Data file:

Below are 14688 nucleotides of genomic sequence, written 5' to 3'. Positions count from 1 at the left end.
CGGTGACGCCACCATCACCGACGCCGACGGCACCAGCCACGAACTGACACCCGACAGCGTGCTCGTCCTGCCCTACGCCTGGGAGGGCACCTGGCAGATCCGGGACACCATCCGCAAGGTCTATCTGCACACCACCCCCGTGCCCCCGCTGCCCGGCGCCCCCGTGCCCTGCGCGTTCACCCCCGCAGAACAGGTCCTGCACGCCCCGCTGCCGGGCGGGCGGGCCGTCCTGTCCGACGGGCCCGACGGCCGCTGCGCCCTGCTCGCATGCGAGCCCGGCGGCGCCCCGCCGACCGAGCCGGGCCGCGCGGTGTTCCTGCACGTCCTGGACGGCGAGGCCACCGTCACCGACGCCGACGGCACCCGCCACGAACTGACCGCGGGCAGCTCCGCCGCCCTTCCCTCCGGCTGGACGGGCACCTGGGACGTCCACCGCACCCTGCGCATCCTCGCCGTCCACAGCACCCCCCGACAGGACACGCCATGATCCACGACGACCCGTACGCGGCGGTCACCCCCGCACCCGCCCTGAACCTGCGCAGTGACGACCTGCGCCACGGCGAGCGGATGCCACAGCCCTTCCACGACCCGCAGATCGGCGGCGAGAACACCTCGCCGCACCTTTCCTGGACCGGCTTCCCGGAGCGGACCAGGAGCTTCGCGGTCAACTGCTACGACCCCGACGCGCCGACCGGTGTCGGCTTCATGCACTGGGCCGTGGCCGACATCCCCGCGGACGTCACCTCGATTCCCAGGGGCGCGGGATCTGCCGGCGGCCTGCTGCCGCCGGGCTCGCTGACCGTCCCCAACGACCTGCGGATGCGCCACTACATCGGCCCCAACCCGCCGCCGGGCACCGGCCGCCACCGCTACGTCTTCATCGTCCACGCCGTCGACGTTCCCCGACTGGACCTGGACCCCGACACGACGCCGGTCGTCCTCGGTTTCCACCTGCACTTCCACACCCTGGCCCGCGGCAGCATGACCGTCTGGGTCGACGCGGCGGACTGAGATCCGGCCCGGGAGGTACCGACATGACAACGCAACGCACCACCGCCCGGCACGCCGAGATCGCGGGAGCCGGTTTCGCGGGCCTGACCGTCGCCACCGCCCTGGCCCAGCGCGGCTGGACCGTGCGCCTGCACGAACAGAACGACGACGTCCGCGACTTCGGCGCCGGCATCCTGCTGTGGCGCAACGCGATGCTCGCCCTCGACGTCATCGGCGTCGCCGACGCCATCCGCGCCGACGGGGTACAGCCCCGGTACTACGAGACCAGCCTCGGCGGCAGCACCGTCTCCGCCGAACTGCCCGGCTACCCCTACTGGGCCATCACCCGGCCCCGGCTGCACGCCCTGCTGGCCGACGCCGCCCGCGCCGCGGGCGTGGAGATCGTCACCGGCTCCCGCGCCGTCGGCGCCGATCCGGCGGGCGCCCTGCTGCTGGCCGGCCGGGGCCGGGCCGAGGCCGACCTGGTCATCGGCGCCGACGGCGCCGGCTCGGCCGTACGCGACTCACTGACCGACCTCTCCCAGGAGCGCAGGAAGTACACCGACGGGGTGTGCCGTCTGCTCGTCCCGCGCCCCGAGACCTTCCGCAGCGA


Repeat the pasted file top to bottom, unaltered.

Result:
Below are 14688 nucleotides of genomic sequence, written 5' to 3'. Positions count from 1 at the left end.
CGGTGACGCCACCATCACCGACGCCGACGGCACCAGCCACGAACTGACACCCGACAGCGTGCTCGTCCTGCCCTACGCCTGGGAGGGCACCTGGCAGATCCGGGACACCATCCGCAAGGTCTATCTGCACACCACCCCCGTGCCCCCGCTGCCCGGCGCCCCCGTGCCCTGCGCGTTCACCCCCGCAGAACAGGTCCTGCACGCCCCGCTGCCGGGCGGGCGGGCCGTCCTGTCCGACGGGCCCGACGGCCGCTGCGCCCTGCTCGCATGCGAGCCCGGCGGCGCCCCGCCGACCGAGCCGGGCCGCGCGGTGTTCCTGCACGTCCTGGACGGCGAGGCCACCGTCACCGACGCCGACGGCACCCGCCACGAACTGACCGCGGGCAGCTCCGCCGCCCTTCCCTCCGGCTGGACGGGCACCTGGGACGTCCACCGCACCCTGCGCATCCTCGCCGTCCACAGCACCCCCCGACAGGACACGCCATGATCCACGACGACCCGTACGCGGCGGTCACCCCCGCACCCGCCCTGAACCTGCGCAGTGACGACCTGCGCCACGGCGAGCGGATGCCACAGCCCTTCCACGACCCGCAGATCGGCGGCGAGAACACCTCGCCGCACCTTTCCTGGACCGGCTTCCCGGAGCGGACCAGGAGCTTCGCGGTCAACTGCTACGACCCCGACGCGCCGACCGGTGTCGGCTTCATGCACTGGGCCGTGGCCGACATCCCCGCGGACGTCACCTCGATTCCCAGGGGCGCGGGATCTGCCGGCGGCCTGCTGCCGCCGGGCTCGCTGACCGTCCCCAACGACCTGCGGATGCGCCACTACATCGGCCCCAACCCGCCGCCGGGCACCGGCCGCCACCGCTACGTCTTCATCGTCCACGCCGTCGACGTTCCCCGACTGGACCTGGACCCCGACACGACGCCGGTCGTCCTCGGTTTCCACCTGCACTTCCACACCCTGGCCCGCGGCAGCATGACCGTCTGGGTCGACGCGGCGGACTGAGATCCGGCCCGGGAGGTACCGACATGACAACGCAACGCACCACCGCCCGGCACGCCGAGATCGCGGGAGCCGGTTTCGCGGGCCTGACCGTCGCCACCGCCCTGGCCCAGCGCGGCTGGACCGTGCGCCTGCACGAACAGAACGACGACGTCCGCGACTTCGGCGCCGGCATCCTGCTGTGGCGCAACGCGATGCTCGCCCTCGACGTCATCGGCGTCGCCGACGCCATCCGCGCCGACGGGGTACAGCCCCGGTACTACGAGACCAGCCTCGGCGGCAGCACCGTCTCCGCCGAACTGCCCGGCTACCCCTACTGGGCCATCACCCGGCCCCGGCTGCACGCCCTGCTGGCCGACGCCGCCCGCGCCGCGGGCGTGGAGATCGTCACCGGCTCCCGCGCCGTCGGCGCCGATCCGGCGGGCGCCCTGCTGCTGGCCGGCCGGGGCCGGGCCGAGGCCGACCTGGTCATCGGCGCCGACGGCGCCGGCTCGGCCGTACGCGACTCACTGACCGACCTCTCCCAGGAGCGCAGGAAGTACACCGACGGGGTGTGCCGTCTGCTCGTCCCGCGCCCCGAGACCTTCCGCAGCGA